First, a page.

Not exactly a ringing endorsement, but not a condemnation, either. Naomi figured she could talk to them a little bit more, get to know them. Her shyness around men had evaporated in the time she'd spent with her mother in Indiana. But by the time she had worked her way back around through the church crowd, the boys--and her cake--were gone.
"I had a picture in my mind that they'd run off with it and boy, that made me madder than fire. That was the very first Co-Cola cake I'd ever made and I was so proud of it," she sniffs. "'Course, there was the entire congregation right there in that hall eating. I guess it could have just been eat up before I got back around to it. But you know, I didn't think on that. I just knew it was those boys, and that they were no good."
Naomi chastised herself as she gathered up her Mamaw's bare cake plate. If anyone should be able to spot bad seeds, she reckoned, it was her. How was it that she had lived amongst the trash and rabble with her own fallen mother and not been able to recognize a bunch of rough boys when she saw one?
My Mamaw always smiles as she recounts the next part, the part I never tire of hearing.
"There was maybe a hundred people in that hall but the minute he walked back in, I couldn't hear nothing else," she says. Mick, the youngest of the dark-haired bad boys, had come in through the open double doors and sauntered over to the dessert table. He stopped right in front of Naomi and gave her a grin. "He said he sure did like that cake, and wondered would I like to come riding with him a little later that evening, after church let out."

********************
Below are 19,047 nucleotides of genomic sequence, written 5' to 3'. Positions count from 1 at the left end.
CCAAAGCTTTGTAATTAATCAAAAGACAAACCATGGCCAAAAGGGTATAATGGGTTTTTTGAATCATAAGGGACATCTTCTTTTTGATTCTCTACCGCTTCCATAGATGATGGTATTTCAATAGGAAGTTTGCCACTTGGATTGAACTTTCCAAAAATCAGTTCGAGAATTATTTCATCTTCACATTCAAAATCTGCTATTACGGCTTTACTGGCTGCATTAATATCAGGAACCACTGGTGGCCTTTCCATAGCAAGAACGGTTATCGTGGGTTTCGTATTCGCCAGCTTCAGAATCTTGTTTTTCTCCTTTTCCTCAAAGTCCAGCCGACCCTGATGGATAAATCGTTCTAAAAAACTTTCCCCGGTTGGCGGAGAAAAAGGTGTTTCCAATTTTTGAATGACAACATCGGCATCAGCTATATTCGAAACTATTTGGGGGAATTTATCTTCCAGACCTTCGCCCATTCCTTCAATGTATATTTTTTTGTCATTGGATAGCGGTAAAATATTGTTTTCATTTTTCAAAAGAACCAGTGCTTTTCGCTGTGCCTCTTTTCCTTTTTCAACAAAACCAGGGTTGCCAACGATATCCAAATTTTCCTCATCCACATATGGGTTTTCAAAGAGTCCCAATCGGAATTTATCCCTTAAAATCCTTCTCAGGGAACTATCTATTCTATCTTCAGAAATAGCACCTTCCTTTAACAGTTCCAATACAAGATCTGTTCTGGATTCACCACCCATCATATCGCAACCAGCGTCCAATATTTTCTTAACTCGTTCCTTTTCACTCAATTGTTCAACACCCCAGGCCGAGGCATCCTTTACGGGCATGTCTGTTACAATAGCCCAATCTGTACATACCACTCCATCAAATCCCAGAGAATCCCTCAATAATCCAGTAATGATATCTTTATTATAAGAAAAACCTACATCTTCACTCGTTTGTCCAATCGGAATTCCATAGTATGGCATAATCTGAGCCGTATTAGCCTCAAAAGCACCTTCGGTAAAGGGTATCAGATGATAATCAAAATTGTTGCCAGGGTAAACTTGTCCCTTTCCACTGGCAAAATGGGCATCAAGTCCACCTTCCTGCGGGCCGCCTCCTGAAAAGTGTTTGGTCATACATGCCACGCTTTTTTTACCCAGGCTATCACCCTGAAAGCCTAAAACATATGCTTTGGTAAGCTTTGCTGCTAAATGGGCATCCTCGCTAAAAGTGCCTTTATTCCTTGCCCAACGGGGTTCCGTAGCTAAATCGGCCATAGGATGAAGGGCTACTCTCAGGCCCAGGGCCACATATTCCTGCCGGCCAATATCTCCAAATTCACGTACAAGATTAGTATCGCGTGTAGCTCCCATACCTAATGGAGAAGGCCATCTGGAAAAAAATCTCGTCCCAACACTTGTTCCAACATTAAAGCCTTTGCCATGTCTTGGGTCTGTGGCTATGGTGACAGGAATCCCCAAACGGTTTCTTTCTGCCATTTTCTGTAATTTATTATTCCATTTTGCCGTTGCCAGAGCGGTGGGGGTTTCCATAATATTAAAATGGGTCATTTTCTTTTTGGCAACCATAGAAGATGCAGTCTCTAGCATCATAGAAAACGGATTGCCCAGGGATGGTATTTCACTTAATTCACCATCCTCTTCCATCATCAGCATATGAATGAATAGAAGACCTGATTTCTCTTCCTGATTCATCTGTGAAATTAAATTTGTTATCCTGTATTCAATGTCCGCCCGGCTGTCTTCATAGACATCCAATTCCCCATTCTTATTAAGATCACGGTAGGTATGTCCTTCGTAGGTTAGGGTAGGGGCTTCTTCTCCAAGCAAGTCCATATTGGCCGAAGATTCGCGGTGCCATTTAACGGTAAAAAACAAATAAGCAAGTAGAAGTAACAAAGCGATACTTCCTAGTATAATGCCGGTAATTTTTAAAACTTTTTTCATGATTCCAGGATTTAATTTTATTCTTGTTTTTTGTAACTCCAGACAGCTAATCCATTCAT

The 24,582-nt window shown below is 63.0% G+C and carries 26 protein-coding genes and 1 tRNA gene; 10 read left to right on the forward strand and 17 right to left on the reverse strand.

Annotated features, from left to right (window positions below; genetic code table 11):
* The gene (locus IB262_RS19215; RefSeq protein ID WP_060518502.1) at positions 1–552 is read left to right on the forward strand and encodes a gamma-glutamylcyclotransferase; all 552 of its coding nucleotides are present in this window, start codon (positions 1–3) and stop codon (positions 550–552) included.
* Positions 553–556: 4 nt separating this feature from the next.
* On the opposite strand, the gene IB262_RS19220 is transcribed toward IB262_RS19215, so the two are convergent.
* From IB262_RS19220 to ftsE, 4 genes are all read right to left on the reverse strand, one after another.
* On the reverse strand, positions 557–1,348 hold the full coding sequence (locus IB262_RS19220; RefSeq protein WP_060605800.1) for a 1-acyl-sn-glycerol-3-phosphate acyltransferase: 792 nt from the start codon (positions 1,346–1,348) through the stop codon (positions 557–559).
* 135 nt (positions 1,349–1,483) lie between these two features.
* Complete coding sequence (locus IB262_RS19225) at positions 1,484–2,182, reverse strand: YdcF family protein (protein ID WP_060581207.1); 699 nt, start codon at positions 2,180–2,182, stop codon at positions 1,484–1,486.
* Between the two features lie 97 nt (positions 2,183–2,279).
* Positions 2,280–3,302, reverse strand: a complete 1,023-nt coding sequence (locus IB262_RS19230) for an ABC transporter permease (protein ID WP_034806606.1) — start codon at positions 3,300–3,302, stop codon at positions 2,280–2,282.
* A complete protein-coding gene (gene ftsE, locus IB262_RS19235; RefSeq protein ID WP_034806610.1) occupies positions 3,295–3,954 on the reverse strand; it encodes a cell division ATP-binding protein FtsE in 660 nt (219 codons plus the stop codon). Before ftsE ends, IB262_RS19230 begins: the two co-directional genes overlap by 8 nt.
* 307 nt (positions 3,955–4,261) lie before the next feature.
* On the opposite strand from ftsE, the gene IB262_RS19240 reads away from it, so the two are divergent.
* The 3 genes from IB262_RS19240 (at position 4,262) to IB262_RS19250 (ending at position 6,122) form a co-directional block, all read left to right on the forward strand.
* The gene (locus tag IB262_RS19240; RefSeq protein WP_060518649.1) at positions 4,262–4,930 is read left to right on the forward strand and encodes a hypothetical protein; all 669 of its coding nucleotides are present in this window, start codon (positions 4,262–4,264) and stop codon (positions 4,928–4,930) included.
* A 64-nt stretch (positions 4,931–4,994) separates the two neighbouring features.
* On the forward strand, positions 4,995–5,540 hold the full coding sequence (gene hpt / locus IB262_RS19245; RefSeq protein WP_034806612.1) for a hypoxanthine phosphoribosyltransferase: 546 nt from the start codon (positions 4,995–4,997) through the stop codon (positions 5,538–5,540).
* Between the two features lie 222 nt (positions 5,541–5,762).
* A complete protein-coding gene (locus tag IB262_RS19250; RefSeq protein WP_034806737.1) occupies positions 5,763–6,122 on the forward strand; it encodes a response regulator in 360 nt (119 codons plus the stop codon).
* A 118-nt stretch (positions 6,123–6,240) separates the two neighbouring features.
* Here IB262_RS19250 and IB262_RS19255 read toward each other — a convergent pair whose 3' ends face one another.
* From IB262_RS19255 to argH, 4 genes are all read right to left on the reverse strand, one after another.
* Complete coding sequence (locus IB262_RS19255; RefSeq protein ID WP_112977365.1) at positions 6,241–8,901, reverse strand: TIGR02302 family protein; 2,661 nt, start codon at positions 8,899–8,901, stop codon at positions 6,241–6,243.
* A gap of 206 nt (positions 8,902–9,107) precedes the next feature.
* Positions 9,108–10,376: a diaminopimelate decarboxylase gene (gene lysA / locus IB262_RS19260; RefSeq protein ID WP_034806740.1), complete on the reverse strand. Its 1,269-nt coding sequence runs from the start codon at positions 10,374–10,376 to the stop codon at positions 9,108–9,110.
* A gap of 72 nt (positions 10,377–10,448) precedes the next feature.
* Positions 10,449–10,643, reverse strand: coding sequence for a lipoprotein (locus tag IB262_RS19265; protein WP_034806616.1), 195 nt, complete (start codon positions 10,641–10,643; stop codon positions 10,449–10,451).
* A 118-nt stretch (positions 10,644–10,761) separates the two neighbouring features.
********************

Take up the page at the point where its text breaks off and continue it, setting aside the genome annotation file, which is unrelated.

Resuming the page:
If she'd been thinking about anything--the possible stolen cake, her mother's very public shame, her Mamaw's strict rules--she would have said no, and the story would end there.
"But all I could see was his eyes and, Lordy, they were the bluest blue I had ever seen. See, I hadn't looked at his eyes before. I reckon I assumed they were that greeny color that his brother's were. But no sir, his were the brightest blue I'd ever seen. I couldn't think about nothing but those eyes."
In that very instant, she says, her mind wandered too far to ever come back. She laughs about it now.
"I was thinking on what those blue eyes would look like on a baby. When you start thinking on that, why, you know you're gone."
Naomi said she might could come for a ride, but Mick would have to talk to her Papaw after the service and see what he said. Mick agreed, adding in a little white lie for good measure.
"Oh, I told her that I wouldn't miss that Sunday night preaching for anything," he admits slyly. "But I don't think I ever said I was baptized or any such."
"You did, too!" Mamaw snaps, even to this day. "You told me you were washed in the blood. You were smart enough to know what that meant."
Mamaw harrumphs with the flustered disgust of an old lady who can't stand the mention of such a long-standing injustice. My Papaw, Mick, just grins.
"I may have been a little drunk," he says. "I was wild as a buck back then. What I can't figure, even now, is what I was doing in that church in the first place."